It is everything in the middle that gets tricky. If your case involves a discrete legal issue already decided by the appellate courts, and you’re completely comfortable with the procedural pitfalls of filing an appeal, it may make sense to go it alone. If you need the Court of Appeals to clarify conflicting precedent (or you do not know the difference between a discretionary and an interlocutory appeal) hire appellate counsel. If this advice sounds a bit too hazy, the rule of thumb is that cases that have enough value to be worth pursuing tend to benefit from specialized counsel.

One thing you should consider doing now, if you do not already, is including an appellate escalation clause in client fee contracts. If your contingency fee goes up by 5% when the client asks you to appeal, hiring qualified appellate counsel will feel less like money out of your pocket.

Did you mess something up before the trial court?

A bad loss is often a time for second-guessing. What could you have done differently? Where a reasoned assessment of your litigation strategy reveals that you made an error of judgment, that conclusion augers in favor of appealing a close case. Where your mistake was one that arguably falls below the standard of care—perhaps you miscalculated a deadline or simply forgot it—you may have malpractice exposure and should consider (in consultation with your own attorney) every avenue to fix the problem. Where your decision before the trial court falls well within the bounds of rational professional judgment but was, in hindsight, wrong, you may still consider whether you feel a professional obligation to try to set the matter right. Taking an appeal even at a potential loss is sometimes the correct choice both to protect yourself and to do right by your client.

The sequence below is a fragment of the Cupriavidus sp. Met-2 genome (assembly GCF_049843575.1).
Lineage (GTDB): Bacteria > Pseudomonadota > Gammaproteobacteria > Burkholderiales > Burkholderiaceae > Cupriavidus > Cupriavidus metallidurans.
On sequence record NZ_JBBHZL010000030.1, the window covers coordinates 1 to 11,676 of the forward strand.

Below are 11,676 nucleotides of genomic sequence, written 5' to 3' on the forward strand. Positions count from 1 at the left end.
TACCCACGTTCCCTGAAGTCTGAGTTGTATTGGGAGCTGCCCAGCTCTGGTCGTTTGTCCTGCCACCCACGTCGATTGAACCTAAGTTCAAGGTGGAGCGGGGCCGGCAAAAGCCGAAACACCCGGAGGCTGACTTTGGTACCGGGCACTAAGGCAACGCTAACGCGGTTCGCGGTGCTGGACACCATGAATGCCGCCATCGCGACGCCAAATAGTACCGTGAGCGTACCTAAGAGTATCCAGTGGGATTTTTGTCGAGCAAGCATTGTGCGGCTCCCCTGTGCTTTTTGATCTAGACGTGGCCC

Who can give you a second opinion?

Finally, when the answer is not obvious, ask someone else. You likely know your matter better than anyone else in the world . . . but sometimes too much knowledge is a dangerous thing. Find an attorney you trust with minimal prior knowledge of your case—or call appellate counsel—and get his or her take. A second opinion can be critical where you have poured so much effort into a matter that you can no longer see the forest for the trees.

CHECKLIST FOR APPEALS

 

Who can give you a second opinion?

Did you mess something up before the trial court?

Can you afford to hire appellate counsel?

Will the court of appeals care?

What is the relevant standard of review?

Did you properly preserve your best issues?

Do you have one great appellate issue, or several okay ones?

Do you have a good faith basis for an appeal?

 

ABOUT THE AUTHOR
Kurt G. Kastorf is an attorney at The Summerville Firm. He has worked on well over one hundred appeals; his Firm has handled hundreds more. Trial attorneys in Georgia regularly rely on Kurt for candid advice on whether to appeal an adverse judgment.